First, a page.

[SMARC] [EmComm] we were very lucky this time


CME…see below
Coronal Mass Ejection….
Michael Wagner KK6OKU 🦄 
Monroe County ARES EC
Monroe ARC
Tellico Lake ARC
Smoky Mountain ARC

Begin forwarded message:

From: Dave Kaun N9KMY <dhkaun@...>
Date: March 23, 2023 at 10:03:12 PM EDT
To: SMARC@groups.io
Subject: [SMARC] [EmComm] we were very lucky this time
Reply-To: SMARC@groups.io


A CME has several different components.

A CME is always accompanied with a flare and it magnetc disconnect component. the magnetic disconnect has on of the lines of magnetic flew pointing in the space and electrons flow on it just like a longwire antenna,

The immediate effect here 8.3 minutes after the CME takes place the EMF wave hits us. This is EMF front, with X-rays and UV.

This wave starts overloading the E-F layers as each layer is saturated, more UV and Xrays reach the D layer, And as the D-Layer become more Saturated the MFU increases. During a Carrington blackout, were might loose 2 meters. During a Miyake type event (usually in the range of 10 times bigger than a Carrington type event), the blackout is estimated to drive the MUF to the 1.0GHz range or higher. The effect could bend and delay all types GPS signals as those frequency 
That's the RF stuff. 

The next impactors would be the accelerated normal background of solar particles being pushed like fallen snow ahead of the CME's particles these particles. These particles can very from 350 k/sec to 459 k/sec. These particles would be push to a speed of around 600 k/sec pushed would effect satellites and other objects in orbit. 

The last to hit us is the actual CMS particles impact us. Those particles could be traveling in the range of speed 7-900 k/sec or higher. These particles (protons and electrons) have mass some and have to potential to push as well as charge/discharge inside the satellites. additions the density (count of particles per cubic meter increases. These particles would engage the earth magnetic field and put on one of a kind of the light show. That would close RF paths over the poles on LW and HF and have been known to disrupt GPS signal as they timing signals are distorted by heavy ionized layers.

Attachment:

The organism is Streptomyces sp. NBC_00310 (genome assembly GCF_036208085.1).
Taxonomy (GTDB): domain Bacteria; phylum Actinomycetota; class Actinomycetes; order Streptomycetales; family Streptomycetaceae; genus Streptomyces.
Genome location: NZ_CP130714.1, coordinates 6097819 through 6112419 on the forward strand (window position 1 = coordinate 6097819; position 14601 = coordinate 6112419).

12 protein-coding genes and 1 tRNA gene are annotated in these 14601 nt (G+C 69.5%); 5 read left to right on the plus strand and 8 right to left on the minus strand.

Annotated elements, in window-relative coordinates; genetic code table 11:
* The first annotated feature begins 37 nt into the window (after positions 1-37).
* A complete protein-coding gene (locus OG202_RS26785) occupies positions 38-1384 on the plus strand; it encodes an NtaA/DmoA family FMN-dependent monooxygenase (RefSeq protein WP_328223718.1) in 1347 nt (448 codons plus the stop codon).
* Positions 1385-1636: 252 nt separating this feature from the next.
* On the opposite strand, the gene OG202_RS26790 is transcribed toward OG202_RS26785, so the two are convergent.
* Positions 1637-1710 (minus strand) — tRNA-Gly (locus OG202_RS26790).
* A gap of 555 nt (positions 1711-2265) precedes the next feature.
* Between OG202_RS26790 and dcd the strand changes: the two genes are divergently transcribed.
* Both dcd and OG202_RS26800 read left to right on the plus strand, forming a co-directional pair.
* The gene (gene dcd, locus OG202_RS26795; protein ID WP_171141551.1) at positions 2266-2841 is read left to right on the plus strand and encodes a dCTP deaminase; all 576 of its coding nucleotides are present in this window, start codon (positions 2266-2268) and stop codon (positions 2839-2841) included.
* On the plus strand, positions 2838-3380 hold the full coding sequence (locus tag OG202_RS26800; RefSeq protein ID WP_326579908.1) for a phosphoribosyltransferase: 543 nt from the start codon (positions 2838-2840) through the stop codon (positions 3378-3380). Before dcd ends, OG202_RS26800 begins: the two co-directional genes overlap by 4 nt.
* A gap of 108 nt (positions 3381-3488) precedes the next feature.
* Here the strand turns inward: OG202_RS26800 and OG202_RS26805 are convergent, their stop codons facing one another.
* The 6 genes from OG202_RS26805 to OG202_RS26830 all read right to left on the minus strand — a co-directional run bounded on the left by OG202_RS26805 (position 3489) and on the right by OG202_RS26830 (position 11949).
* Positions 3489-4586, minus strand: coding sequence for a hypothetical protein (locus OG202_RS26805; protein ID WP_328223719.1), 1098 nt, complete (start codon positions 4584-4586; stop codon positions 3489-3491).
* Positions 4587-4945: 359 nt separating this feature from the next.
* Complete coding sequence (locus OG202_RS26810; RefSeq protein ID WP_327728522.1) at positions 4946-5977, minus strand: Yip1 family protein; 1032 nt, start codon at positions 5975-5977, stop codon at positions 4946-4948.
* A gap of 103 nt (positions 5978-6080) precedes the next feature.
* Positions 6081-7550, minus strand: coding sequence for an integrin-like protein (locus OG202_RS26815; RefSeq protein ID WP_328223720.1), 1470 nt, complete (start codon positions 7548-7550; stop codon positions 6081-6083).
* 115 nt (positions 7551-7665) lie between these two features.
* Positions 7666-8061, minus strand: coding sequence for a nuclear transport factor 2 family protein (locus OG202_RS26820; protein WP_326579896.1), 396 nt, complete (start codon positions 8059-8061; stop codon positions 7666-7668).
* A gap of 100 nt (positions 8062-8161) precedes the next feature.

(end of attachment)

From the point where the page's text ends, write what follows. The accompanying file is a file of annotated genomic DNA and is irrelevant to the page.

The last Miyake event was in 774-774 AD. the source of these cosmic ray burst are unknown. Some researchers have ruled out Solar flares as a source. Other scientists have said their conclusion was drawn from insufficient evidence and a lack of observations. One events indirect observation is not a statistically important is often heard.

The opinions here are my latest reading and listening to and reading discussions with solar and planetary scientists that often disagree with each other, very vocally at times.

The timing of the arrival of a CME event would start 8.3 minutes after it happened. Depending of the placement of the solar observatory, the warning from it wouldn't matter. The event would be here by the time SDO or any other orbital observatory could observe and send a warning ( it is all simple math - Trig [Light minutes from sun to the SDO + Light minutes from SDO to Earth > 8.3 minutes]). 

Bob Officer, N6TCE

------ Original Message ------
From "Barry Porter, KB1PA via groups.io" <BarryP13@...>
Date 03/23/2023 13:21:38
Subject Re: [EmComm] we were very luck this time

depending on the speed of the ejection, normally 48 hours,
with a fast CME, like this probably would be, 4 hours, not a lot of time.
Enough time to put some electronic supples in a safe place. Even hardened
stuff would be rendered unusable if something like this got us. 
The effect also would depend on timing. If we are in darkness (nighttime),
the effect would probably a lot less, and Asia/Europe would be more at risk. 
Also it wold probably render Satellites useless, although most US Satellites use
special “space rated” IC’s, and we would need to re learn how to read paper 
maps, because there would no longer be GPS. Would compasses be affected? 


On Mar 23, 2023, at 3:07 PM, Dan Sohn, WL7COO via groups.io <sohn@...> wrote:

Let the repartee begin:  

Had this coronal mass ejection been on our side of the sun, would the Amateur Radio Service be of any use at all?

My, now more humbled, opinion is:

We are collectively but a ‘dit' in the path of such a celestial chorus.

73, wl7coo

On Mar 23, 2023, at 11:44 AM, Barry Porter KB1PA via groups.io <kb1pa@...> wrote:

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